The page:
The Warren & the World is Story Warren’s weekly newsletter, providing a round-up of our favorite things from around the web as well as a review of what was on our site over the past week. We’re glad you’re here!
Around the Web
Screen-Free Travel: Road Trip Games for Kids
Erica at What Do We Do All Day? has thoughts on how to make road trips less iPad reliant.
- Here’s the scene. The whole family is looking forward to vacation. You are going somewhere exciting and new! There will be sun! Sand! Surf! Mountains!
The problem? It’s one heck of a car ride.
So what, you’ll just pull out the iPads, right?
Sure, it’s easy to strap on the headphones and give each kid his or her own screen to watch what they want, but will it challenge their critical thinking skills, improve literacy, strengthen math skills, enhance family bonds?
“I’m Proud Of You” – My New Hero
- “L’essentiel est invisible pour les yeux.” (What is essential is invisible to the eyes – from Antoine De Saint-Exupery’s The Little Prince)
These are the words on a plaque hanging in the office of my new hero. Who might that be you may wonder? Kierkegard? Billy Graham? Bono?
Would you be surprised if I told you it was…Mister Rogers?
Let me explain:
10 New Middle-Grade Books, June 2018
- I absolutely loved Front Desk — it’s my favorite book on this list — don’t miss it. The others are mostly a mix of adventure and coming-of-age.
Music, Children, and Chaos
- There I stood, in front of the fireplace with my guitar strapped on and dozens of lyric sheets in my hands with songs like “This Is My Father’s World” and “Be Thou My Vision.” I turned to my left and gave the nearest student that familiar instruction to “take one and pass them back,” watching the sheets of paper make their way around the circle we had formed along the perimeter of the room. On this Wednesday morning, chapel was held not at school, but at our neighboring nursing home. In the middle of the room, couches were filled with residents, some smiling pleasantly, others vacantly, and still others giving the appearance of being annoyed at the general state of things. The smell of artificial maple syrup wafted through the air.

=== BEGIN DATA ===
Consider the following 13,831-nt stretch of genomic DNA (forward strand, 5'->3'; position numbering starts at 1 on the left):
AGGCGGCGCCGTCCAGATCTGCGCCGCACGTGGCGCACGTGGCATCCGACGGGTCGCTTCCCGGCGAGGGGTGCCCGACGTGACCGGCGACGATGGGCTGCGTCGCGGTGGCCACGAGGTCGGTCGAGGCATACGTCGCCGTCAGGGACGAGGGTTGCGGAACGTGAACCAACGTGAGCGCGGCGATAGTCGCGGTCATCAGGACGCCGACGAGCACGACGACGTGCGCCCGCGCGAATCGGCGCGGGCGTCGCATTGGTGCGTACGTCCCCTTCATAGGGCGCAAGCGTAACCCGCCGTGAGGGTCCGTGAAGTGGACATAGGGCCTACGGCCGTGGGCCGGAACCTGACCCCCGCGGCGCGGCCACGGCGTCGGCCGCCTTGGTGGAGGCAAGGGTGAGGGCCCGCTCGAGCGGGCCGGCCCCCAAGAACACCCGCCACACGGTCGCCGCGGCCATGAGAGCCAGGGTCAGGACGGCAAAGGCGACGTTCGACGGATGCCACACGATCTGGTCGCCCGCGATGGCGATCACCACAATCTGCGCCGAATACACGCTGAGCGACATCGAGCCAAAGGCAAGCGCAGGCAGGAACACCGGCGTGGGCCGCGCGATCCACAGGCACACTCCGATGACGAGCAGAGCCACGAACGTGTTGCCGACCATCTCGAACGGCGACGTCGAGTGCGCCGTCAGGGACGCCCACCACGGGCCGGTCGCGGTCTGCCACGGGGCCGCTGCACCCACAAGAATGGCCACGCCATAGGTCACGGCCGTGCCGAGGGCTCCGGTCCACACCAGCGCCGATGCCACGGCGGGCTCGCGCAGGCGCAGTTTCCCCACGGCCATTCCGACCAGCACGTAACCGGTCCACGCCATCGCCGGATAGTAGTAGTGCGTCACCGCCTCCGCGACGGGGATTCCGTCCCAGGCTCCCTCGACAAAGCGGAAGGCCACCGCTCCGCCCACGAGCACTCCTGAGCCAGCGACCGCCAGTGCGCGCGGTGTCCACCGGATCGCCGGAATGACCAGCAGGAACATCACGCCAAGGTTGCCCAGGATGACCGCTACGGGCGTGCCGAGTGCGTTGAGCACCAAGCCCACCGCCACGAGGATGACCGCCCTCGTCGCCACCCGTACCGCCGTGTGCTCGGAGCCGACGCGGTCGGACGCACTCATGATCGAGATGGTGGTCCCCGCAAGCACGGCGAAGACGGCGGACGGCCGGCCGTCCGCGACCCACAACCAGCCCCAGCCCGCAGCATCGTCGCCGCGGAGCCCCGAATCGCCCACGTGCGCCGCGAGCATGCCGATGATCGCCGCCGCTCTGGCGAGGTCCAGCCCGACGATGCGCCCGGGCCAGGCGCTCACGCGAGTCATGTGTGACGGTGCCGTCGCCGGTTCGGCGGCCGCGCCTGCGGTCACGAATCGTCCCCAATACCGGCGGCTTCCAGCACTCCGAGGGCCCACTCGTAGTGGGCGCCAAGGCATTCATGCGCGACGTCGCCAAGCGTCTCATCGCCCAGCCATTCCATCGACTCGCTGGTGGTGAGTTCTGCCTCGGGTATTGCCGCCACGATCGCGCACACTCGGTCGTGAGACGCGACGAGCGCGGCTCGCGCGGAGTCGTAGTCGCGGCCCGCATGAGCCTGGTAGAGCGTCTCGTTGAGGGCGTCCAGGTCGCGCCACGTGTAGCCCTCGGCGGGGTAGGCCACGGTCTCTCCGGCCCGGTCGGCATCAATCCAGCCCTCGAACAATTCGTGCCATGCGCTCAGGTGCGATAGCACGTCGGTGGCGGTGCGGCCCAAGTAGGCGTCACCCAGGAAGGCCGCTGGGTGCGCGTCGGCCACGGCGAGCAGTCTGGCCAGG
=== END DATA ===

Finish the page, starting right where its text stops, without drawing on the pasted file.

Around the Warren
Stories, Soup, and Sewing Needles
Hannah Hubin finds truth again in The Tale of Despereaux.
- Kate DiCamillo’s The Tale of Despereaux tells the story of a kingdom in which a protagonist makes friends with a princess, a rat with a broken heart hatches an evil plot, a queen drowns in a bowl of soup, and a mouse born with open eyes and big ears becomes a knight with a shining sword. It is, quite simply, a children’s story – a wonderous and imaginative plot that unfolds between Chapter One and happily ever after.
Much of what makes The Tale of Despereaux such a good children’s story is that it, like all good children’s stories, does not have to exist. There was no reason for Despereaux to live; he was the last and the least, nothing depended upon his life, and by all logic he should not have survived. Yet we have a story only because he did live.
The Wolves of Willoughby Chase
Liz Cottrill rediscovers an old favorite book.
- What is your opinion of a 44-year-old mother who reads a children’s novel and stays up till 1:00 a.m. to finish it? And what if she reads it again 15 years later and finds it just as entertaining as the first time? Does this reflect immaturity on her taste in literature, or could it be that it is true that the best literature for children is best because it is enjoyed at any age?
Something to Do with Your Kids
Need a good craft for these summer days? Try these plastic bead suncatchers.
And Something to Watch
This week was the summer solstice–the longest day of the year–in the Northern Hemisphere. Need help explaining to your little ones why they have to go to bed while it’s still light out? Check out this video.
Thank you for reading. We’re on your side.